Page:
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IN RE: Sigismund WYSOLMERSKI, Esq.
Respondent Sigismund Wysolmerski challenges the Professional Conduct Board's recommendation that he be suspended from legal practice for three years. He argues that this recommendation is unduly harsh and does not take several mitigating factors into account. We agree with the Board's recommendation and, accordingly, impose the three-year suspension.
Respondent does not dispute the conduct that led to these disciplinary proceedings. The Board found that between 1985 and 1993 respondent violated numerous provisions of the Code of Professional Responsibility while serving five clients. Among these violations, respondent acted without clients' approval and bound them to unauthorized settlements. See DR 7-101(A)(1), 1-102(A)(5) (lawyer shall not intentionally fail to seek clients' lawful objectives through reasonably available means; lawyer shall not engage in conduct prejudicial to administration of justice). He misrepresented to other attorneys his authority to bind clients, and lied to clients about the status of their cases. See DR 1-102(A)(4) (lawyer shall not engage in conduct involving dishonesty, fraud, deceit, or misrepresentation). He knowingly made false statements to other attorneys and to courts. See DR 7-102(A)(5) (lawyer shall not knowingly make false statements of law or fact while representing client). He failed to keep in contact with clients and inform them of their legal obligations, failed to file a promised lawsuit, and failed to forward settlement offers and court papers. See DR 6-101(A)(3) (lawyer shall not neglect entrusted legal matters). Respondent otherwise did not fulfill his professional contracts with clients, as required by DR 7-101(A)(2), and engaged in conduct adversely reflecting on his fitness to practice law in violation of DR 1-102(A)(7).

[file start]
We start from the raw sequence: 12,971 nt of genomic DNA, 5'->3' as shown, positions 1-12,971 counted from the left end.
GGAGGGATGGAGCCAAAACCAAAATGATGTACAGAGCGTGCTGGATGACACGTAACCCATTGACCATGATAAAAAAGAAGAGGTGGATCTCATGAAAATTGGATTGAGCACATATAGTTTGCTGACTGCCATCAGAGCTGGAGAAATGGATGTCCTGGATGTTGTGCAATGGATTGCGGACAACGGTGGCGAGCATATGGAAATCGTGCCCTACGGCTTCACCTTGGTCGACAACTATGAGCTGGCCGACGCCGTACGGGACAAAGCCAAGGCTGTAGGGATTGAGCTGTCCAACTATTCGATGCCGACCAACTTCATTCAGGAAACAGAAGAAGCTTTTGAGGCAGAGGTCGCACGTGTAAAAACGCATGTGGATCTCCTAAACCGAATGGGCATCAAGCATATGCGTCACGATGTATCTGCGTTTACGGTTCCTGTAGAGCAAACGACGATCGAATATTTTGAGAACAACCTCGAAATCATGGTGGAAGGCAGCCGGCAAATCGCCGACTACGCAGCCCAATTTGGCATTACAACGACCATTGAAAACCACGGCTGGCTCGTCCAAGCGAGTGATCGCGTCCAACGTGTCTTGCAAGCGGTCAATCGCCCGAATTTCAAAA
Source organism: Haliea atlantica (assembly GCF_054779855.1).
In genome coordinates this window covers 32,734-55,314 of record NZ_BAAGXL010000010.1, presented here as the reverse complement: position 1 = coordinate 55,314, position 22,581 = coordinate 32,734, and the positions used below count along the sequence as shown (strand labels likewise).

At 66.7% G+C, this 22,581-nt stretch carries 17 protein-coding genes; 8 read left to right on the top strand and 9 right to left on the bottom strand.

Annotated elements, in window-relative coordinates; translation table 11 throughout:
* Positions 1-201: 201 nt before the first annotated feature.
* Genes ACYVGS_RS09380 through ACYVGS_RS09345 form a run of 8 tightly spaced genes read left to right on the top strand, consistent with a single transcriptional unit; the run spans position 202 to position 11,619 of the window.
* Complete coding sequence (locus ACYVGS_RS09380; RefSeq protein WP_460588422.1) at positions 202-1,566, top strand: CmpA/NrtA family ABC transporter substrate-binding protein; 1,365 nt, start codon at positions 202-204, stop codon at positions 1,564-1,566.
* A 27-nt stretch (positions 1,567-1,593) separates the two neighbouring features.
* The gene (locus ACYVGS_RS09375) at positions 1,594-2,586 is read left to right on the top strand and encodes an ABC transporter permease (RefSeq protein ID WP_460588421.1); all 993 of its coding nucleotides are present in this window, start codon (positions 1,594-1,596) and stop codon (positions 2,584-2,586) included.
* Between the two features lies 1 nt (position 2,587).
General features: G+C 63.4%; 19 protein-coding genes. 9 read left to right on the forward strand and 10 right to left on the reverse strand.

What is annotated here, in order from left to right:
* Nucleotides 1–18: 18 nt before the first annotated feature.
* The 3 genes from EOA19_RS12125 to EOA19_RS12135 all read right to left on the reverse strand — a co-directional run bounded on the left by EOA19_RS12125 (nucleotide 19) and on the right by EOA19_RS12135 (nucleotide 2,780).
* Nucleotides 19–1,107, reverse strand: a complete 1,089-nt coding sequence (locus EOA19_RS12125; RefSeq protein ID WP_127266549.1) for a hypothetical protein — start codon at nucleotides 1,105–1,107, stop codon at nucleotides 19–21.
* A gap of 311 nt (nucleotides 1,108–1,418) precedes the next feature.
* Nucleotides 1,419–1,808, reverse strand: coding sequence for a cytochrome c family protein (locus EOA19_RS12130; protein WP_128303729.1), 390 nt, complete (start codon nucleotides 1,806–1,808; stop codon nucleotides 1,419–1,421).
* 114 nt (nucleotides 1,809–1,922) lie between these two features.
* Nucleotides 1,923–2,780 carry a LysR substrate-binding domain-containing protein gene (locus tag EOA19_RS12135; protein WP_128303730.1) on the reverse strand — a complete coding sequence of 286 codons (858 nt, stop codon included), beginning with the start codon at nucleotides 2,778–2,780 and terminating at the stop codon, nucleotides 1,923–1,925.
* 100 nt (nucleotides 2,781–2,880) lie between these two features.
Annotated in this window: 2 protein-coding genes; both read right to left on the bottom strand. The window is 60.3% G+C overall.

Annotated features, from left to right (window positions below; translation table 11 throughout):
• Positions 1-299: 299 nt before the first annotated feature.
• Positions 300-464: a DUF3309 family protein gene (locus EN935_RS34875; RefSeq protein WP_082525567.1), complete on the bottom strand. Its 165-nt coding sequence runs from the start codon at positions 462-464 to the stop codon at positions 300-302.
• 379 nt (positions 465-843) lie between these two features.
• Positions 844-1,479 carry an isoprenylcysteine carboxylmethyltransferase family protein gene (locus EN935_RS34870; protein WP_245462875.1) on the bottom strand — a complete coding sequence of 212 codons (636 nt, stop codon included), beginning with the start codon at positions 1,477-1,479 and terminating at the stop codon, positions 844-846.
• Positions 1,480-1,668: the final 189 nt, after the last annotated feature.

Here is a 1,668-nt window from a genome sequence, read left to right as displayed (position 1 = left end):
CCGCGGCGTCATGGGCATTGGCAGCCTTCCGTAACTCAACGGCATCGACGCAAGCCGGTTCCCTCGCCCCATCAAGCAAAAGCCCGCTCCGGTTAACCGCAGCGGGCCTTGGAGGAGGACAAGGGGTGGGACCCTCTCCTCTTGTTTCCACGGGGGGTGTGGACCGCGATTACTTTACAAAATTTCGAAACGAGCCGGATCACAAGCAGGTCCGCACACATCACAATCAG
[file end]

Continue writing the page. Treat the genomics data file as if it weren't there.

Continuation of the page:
Respondent concedes that suspension is appropriate, but maintains that the three-year suspension recommended by the Board is too severe given the mitigating circumstances of his case. He argues that the Board, in making its recommendation, did not give sufficient weight to mitigating factors, particularly the serious personal problems that beset respondent. One partner in respondent's law firm died of cancer in 1988. Another took time off and left respondent with much of the office's work. Meanwhile respondent's marriage ended in a painful divorce, and a close relative was accused of serious improprieties. Because he was helping his relative cope with these accusations, respondent could no longer approach him to discuss his own problems and so lost his only confidant.